(reposted from April 1010) People often wonder whether “art imitates life”, but it was the other way around here at Jen Norton Art Studio. One of my illustrations is called “Bee Happy”, (a top seller in my Garden Charm™ line). The bees must have found out I was a fan because last week they decided to move to my house! If you haven’t yet experienced a bee migration first-hand, it’s quite a scene. And as fascinating as it is to watch, not entirely convenient when it happens near your front door! First a few bees hang around and check out the real estate. Then they call the queen to her throne. When she’s settled, she calls a few friends…like 10,000 of them and they swarm right in! In the end, we found a beekeeper who was able to do a live removal and give them a new home in an almond orchard. (In this photo, he’s removing a hive partition and showing me the queen bee.) My flowers look great this year, and I’ll miss my bees…but they had to go.

Should you ever need to remove bees (without killing them) near San Jose, CA , call “Smiling Bee Services‎” at 408-929-7983.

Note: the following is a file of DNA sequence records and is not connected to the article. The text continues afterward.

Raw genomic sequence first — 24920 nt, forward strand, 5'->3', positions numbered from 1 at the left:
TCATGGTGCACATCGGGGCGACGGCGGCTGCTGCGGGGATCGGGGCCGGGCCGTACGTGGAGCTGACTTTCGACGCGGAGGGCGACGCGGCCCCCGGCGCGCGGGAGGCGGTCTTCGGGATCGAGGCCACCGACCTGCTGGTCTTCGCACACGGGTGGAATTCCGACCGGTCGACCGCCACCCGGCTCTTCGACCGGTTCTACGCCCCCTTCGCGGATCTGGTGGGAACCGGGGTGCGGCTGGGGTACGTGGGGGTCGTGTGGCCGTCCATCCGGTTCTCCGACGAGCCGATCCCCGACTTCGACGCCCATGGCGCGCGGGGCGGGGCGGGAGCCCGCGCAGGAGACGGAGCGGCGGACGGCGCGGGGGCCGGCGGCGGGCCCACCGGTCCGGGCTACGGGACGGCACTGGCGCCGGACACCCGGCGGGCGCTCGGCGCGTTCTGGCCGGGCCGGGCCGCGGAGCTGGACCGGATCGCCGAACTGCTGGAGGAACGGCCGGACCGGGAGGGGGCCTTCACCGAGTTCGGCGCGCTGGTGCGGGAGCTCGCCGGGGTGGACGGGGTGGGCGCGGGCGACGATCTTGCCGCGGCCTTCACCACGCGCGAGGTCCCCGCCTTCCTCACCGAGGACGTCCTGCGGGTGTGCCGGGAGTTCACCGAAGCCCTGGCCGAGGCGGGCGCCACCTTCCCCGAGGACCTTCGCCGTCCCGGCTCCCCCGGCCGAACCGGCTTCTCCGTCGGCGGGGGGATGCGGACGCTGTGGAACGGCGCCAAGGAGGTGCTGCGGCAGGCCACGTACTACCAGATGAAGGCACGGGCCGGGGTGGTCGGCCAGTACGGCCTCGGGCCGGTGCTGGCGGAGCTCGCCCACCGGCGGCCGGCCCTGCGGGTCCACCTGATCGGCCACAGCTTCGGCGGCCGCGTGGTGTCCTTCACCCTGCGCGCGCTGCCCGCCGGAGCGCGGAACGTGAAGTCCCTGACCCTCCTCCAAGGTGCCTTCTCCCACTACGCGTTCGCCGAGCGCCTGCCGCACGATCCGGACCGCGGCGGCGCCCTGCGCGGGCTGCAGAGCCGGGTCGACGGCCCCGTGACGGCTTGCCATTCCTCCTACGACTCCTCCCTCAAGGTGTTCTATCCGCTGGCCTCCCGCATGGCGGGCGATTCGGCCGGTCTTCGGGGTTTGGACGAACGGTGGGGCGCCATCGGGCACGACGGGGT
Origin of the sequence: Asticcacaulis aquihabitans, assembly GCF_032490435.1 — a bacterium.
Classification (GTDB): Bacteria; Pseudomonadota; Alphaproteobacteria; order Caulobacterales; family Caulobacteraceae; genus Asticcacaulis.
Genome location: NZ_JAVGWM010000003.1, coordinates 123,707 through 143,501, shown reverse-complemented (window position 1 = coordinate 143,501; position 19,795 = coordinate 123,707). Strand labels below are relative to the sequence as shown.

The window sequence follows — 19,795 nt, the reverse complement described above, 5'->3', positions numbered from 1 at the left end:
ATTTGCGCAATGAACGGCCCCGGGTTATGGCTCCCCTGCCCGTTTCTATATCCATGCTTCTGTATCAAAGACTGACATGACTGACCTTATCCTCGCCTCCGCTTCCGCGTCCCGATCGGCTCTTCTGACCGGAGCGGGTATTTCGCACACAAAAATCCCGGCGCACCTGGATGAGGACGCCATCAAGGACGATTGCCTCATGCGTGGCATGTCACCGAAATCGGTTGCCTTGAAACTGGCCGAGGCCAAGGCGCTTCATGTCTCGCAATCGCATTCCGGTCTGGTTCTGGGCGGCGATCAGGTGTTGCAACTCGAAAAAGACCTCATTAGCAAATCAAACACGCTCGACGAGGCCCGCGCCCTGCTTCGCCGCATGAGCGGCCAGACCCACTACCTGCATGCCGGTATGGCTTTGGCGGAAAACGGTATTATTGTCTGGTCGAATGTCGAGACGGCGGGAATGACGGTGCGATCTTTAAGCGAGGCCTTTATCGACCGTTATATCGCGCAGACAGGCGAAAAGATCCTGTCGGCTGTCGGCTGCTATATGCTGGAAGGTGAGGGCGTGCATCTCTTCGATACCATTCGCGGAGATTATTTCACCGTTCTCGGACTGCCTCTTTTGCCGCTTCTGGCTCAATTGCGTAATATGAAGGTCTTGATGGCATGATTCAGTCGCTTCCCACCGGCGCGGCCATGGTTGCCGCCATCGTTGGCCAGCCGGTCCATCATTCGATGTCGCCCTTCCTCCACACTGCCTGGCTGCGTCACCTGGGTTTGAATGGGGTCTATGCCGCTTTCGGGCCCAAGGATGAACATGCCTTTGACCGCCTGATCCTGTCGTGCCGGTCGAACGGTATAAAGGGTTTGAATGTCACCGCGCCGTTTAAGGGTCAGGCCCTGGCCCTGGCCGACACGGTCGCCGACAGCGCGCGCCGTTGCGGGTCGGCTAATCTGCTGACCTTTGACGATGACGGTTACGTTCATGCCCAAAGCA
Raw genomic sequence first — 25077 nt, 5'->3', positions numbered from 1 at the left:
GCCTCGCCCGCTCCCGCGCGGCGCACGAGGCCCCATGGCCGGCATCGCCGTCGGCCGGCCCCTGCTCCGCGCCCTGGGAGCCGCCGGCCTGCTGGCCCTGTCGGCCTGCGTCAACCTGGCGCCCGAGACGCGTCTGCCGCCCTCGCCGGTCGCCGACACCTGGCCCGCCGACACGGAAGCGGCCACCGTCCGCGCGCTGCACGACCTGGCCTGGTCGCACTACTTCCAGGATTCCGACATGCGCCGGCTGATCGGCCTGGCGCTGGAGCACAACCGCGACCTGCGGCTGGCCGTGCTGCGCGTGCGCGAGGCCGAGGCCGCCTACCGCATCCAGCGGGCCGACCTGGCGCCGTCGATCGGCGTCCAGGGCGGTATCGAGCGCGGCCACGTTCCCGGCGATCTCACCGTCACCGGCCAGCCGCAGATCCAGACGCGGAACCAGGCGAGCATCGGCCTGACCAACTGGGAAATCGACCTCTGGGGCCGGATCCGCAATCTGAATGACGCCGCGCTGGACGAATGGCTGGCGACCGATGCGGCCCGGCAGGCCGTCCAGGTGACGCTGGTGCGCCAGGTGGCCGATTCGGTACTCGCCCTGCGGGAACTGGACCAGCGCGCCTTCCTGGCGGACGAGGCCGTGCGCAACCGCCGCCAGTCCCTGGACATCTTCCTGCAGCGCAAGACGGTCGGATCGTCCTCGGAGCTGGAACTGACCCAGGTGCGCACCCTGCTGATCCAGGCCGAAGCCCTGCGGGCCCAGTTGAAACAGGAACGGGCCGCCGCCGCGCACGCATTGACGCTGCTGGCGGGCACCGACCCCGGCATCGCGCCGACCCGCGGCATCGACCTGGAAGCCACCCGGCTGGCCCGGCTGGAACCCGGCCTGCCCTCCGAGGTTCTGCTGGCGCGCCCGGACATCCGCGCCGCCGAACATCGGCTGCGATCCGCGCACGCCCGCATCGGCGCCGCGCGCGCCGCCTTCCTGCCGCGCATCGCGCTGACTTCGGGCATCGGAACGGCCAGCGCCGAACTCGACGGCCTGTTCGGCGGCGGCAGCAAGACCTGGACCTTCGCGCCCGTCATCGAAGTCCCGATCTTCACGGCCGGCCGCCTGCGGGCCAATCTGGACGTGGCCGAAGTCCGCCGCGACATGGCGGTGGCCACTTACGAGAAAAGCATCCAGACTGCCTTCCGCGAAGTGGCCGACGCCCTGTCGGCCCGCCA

If I knew you were coming, I’d have baked you a cake!

Yellow Cake Recipe painting

Yellow Cake by Jen Norton

My husband does most of our family cooking, but, being more of a meat guy, he leaves the baking to me. This piece was inspired by yummy yellow birthday fare. Sharing food brings us closer…especially when it involves cake! I don’t know too many people who’d rather eat their birthday cake alone, do you? It’s a sweet treat any time of day, and if someone bakes you one, you know you’re special. This particular recipe won’t make you fat…so let us all eat cake!

Change is good.

Three Sisters

Three Sisters in the Garden by Jen Norton